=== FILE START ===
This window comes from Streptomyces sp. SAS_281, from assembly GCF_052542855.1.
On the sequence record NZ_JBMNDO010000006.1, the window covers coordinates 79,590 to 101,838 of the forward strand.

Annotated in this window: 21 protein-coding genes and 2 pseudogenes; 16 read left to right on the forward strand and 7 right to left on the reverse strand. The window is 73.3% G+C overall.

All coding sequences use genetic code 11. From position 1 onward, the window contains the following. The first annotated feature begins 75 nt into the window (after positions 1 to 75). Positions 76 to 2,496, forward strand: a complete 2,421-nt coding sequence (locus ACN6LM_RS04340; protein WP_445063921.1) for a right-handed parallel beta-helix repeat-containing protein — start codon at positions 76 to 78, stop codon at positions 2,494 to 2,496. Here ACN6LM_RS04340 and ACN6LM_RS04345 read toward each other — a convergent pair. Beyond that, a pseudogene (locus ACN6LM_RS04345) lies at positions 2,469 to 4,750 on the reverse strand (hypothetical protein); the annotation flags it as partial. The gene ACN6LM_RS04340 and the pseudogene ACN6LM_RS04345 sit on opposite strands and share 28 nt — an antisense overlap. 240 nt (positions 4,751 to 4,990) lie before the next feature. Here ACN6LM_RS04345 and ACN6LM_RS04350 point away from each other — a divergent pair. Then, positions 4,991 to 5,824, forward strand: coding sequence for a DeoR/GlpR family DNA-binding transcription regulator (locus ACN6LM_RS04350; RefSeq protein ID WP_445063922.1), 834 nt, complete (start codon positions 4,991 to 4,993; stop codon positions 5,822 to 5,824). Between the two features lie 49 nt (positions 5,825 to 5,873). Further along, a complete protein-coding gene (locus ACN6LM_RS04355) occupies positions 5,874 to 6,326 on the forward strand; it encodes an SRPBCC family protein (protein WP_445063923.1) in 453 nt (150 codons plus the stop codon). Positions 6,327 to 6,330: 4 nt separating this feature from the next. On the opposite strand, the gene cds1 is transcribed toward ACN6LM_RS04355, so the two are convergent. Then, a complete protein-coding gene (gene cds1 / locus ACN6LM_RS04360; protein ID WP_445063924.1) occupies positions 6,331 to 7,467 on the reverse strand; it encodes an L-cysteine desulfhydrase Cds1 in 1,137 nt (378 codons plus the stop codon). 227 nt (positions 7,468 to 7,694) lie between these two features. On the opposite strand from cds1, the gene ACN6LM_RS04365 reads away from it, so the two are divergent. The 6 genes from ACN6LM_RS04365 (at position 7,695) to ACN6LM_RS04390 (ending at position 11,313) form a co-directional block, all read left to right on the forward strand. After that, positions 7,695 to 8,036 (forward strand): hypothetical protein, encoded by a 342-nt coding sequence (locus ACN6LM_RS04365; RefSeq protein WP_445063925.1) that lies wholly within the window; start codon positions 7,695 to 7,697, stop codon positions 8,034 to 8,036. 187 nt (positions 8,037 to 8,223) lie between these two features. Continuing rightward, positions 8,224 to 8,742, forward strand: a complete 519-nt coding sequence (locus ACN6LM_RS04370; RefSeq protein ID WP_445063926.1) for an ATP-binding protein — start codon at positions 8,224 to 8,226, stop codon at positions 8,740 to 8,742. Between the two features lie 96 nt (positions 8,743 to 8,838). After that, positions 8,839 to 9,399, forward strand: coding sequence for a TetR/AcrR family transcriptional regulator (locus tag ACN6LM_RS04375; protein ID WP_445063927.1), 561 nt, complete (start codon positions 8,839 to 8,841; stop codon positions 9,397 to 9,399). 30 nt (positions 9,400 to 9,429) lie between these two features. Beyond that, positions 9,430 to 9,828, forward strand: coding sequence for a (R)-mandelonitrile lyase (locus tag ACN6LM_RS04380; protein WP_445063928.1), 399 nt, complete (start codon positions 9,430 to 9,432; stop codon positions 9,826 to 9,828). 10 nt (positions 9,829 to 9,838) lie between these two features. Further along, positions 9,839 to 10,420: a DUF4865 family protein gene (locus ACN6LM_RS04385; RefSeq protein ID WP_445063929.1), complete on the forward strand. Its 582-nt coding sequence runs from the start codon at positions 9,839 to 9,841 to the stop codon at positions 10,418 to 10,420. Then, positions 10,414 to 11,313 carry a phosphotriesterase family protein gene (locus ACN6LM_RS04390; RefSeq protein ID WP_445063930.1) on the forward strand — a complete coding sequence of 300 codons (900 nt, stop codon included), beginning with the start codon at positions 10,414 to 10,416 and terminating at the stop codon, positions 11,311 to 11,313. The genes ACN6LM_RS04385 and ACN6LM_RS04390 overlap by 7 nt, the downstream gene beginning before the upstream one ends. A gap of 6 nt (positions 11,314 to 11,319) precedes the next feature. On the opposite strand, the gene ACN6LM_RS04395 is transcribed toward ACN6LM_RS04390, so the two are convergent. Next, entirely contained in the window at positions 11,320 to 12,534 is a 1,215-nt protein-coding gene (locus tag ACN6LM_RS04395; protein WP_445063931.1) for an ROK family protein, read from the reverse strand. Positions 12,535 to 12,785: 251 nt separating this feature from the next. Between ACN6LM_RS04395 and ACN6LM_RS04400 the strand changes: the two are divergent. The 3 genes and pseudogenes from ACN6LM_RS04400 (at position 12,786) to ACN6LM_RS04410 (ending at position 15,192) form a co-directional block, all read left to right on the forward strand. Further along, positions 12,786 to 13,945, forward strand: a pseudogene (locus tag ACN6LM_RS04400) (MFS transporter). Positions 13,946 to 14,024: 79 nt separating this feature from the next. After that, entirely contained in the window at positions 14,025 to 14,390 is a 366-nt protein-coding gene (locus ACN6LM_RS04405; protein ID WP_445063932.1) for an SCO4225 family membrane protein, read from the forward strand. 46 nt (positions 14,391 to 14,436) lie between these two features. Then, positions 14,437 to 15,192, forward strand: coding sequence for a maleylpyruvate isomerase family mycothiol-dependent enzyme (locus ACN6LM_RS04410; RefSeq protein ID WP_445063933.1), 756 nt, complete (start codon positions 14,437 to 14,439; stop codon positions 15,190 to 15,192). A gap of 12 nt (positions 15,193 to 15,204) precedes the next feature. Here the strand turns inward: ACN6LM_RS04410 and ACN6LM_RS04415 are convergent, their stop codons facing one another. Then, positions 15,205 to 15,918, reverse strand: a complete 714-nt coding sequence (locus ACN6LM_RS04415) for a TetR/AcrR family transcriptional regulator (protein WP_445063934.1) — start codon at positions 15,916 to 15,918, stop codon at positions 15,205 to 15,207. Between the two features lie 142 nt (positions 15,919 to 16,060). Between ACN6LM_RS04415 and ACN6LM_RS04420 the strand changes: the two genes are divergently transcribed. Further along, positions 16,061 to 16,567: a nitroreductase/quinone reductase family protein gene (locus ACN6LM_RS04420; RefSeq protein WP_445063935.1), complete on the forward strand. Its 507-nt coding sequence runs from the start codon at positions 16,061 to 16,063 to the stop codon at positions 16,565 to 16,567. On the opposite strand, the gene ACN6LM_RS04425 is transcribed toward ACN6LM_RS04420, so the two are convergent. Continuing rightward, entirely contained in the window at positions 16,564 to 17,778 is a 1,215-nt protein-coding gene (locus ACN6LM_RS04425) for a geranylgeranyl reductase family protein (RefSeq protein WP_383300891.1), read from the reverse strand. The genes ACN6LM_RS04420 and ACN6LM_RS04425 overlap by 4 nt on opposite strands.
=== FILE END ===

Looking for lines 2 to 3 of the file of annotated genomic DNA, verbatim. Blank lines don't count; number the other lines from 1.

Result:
On the sequence record NZ_JBMNDO010000006.1, the window covers coordinates 79,590 to 101,838 of the forward strand.

Annotated in this window: 21 protein-coding genes and 2 pseudogenes; 16 read left to right on the forward strand and 7 right to left on the reverse strand. The window is 73.3% G+C overall.